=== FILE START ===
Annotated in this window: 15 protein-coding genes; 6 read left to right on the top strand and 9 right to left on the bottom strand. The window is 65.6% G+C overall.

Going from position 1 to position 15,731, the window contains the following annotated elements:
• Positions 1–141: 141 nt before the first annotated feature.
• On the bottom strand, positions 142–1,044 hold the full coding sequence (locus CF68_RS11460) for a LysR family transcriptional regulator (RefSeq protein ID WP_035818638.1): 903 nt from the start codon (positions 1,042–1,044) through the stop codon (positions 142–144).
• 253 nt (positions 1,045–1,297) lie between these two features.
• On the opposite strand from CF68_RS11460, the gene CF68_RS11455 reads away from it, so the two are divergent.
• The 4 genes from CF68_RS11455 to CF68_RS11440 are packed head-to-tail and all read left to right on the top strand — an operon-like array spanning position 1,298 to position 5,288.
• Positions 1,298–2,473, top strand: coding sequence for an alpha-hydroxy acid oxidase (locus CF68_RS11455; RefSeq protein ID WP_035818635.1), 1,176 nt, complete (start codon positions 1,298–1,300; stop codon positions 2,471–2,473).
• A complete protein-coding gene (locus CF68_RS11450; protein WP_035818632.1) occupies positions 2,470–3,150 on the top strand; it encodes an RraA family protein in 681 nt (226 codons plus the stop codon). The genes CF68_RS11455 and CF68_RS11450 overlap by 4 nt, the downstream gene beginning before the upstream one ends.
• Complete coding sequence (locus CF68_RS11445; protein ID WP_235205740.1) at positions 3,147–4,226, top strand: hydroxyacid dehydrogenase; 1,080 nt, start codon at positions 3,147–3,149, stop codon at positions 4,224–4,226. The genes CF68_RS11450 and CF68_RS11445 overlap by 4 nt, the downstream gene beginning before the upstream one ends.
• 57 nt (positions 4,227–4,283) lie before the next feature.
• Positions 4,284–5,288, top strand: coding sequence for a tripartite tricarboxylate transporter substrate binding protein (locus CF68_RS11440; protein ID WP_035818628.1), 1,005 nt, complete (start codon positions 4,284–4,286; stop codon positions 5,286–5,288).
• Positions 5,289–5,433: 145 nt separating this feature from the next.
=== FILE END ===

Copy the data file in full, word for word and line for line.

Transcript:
Annotated in this window: 15 protein-coding genes; 6 read left to right on the top strand and 9 right to left on the bottom strand. The window is 65.6% G+C overall.

Going from position 1 to position 15,731, the window contains the following annotated elements:
• Positions 1–141: 141 nt before the first annotated feature.
• On the bottom strand, positions 142–1,044 hold the full coding sequence (locus CF68_RS11460) for a LysR family transcriptional regulator (RefSeq protein ID WP_035818638.1): 903 nt from the start codon (positions 1,042–1,044) through the stop codon (positions 142–144).
• 253 nt (positions 1,045–1,297) lie between these two features.
• On the opposite strand from CF68_RS11460, the gene CF68_RS11455 reads away from it, so the two are divergent.
• The 4 genes from CF68_RS11455 to CF68_RS11440 are packed head-to-tail and all read left to right on the top strand — an operon-like array spanning position 1,298 to position 5,288.
• Positions 1,298–2,473, top strand: coding sequence for an alpha-hydroxy acid oxidase (locus CF68_RS11455; RefSeq protein ID WP_035818635.1), 1,176 nt, complete (start codon positions 1,298–1,300; stop codon positions 2,471–2,473).
• A complete protein-coding gene (locus CF68_RS11450; protein WP_035818632.1) occupies positions 2,470–3,150 on the top strand; it encodes an RraA family protein in 681 nt (226 codons plus the stop codon). The genes CF68_RS11455 and CF68_RS11450 overlap by 4 nt, the downstream gene beginning before the upstream one ends.
• Complete coding sequence (locus CF68_RS11445; protein ID WP_235205740.1) at positions 3,147–4,226, top strand: hydroxyacid dehydrogenase; 1,080 nt, start codon at positions 3,147–3,149, stop codon at positions 4,224–4,226. The genes CF68_RS11450 and CF68_RS11445 overlap by 4 nt, the downstream gene beginning before the upstream one ends.
• 57 nt (positions 4,227–4,283) lie before the next feature.
• Positions 4,284–5,288, top strand: coding sequence for a tripartite tricarboxylate transporter substrate binding protein (locus CF68_RS11440; protein ID WP_035818628.1), 1,005 nt, complete (start codon positions 4,284–4,286; stop codon positions 5,286–5,288).
• Positions 5,289–5,433: 145 nt separating this feature from the next.